Saturday, July 10, 2004
Charles Cooper comments on recent disappointing earnings announcements from some major software vendors and wonders whether it's a sign that companies are no longer cooperating with vendors' never-ending upgrade cycles:
Folks are simply tired of running like hamsters on the software upgrade mill. Unlike years past, they can select viable alternatives, such as open-source software or rent-an-application providers such as Salesforce.com. The upshot is IT directors have options that won't lock them into expensive upgrade cycles or onerous maintenance contracts. That's a handy club to beat down an obnoxiously aggressive software salesman.My own observation is that in the past there has been a definite pick up in activity by companies to improve their information systems. Unfortunately for software vendors, that doesn't necessarily mean that companies are willing to rip out and replace existing systems as they did in the run up to Y2K, or do a major version upgrade just because the vendor says they should. The smartest companies have learned that getting the benefits from enterprise software has more to do with business process improvement and change management and less to do with simply installing the latest and greatest new version.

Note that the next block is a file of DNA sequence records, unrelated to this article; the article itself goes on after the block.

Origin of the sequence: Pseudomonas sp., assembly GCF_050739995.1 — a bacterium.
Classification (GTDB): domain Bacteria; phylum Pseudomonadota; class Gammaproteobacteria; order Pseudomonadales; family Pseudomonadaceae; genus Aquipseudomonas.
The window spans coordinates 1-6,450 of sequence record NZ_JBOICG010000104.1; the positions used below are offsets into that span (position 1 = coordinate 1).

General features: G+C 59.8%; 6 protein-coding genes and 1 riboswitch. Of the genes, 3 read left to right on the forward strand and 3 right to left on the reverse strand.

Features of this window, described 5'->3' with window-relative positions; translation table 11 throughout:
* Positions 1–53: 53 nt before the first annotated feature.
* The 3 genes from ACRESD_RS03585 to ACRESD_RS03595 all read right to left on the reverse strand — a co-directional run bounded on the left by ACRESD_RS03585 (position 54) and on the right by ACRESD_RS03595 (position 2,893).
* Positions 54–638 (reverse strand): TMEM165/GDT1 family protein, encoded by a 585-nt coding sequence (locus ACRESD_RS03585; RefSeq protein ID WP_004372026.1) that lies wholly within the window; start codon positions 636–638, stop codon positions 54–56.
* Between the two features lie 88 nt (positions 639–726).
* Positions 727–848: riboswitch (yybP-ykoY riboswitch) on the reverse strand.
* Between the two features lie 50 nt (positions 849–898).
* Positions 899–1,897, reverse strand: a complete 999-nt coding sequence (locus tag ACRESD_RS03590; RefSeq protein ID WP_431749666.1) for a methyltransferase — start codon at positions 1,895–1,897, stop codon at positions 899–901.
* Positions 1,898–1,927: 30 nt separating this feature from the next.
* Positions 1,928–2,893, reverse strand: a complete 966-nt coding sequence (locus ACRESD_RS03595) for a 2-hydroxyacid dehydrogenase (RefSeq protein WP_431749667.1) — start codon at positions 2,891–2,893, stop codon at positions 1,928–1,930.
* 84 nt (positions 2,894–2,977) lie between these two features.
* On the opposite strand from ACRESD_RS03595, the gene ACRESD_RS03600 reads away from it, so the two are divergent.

For traditional enterprise software providers, any challenge to the software upgrade cycle is bad news in bells. They prefer to keep things just the way they are. The industry's dirty little secret is that in many cases, their customers do not really need to install an entirely new CRM (customer resource management) or ERP (enterprise resource planning) system. Truth be told, many probably can't even use the one they already have!
Tightwad tech spenders can't hold out much longer
IT budgets: spending less but getting more
Customers pushing back against enterprise software maintenance fees
Word on the street: IT spending is up, but not across the board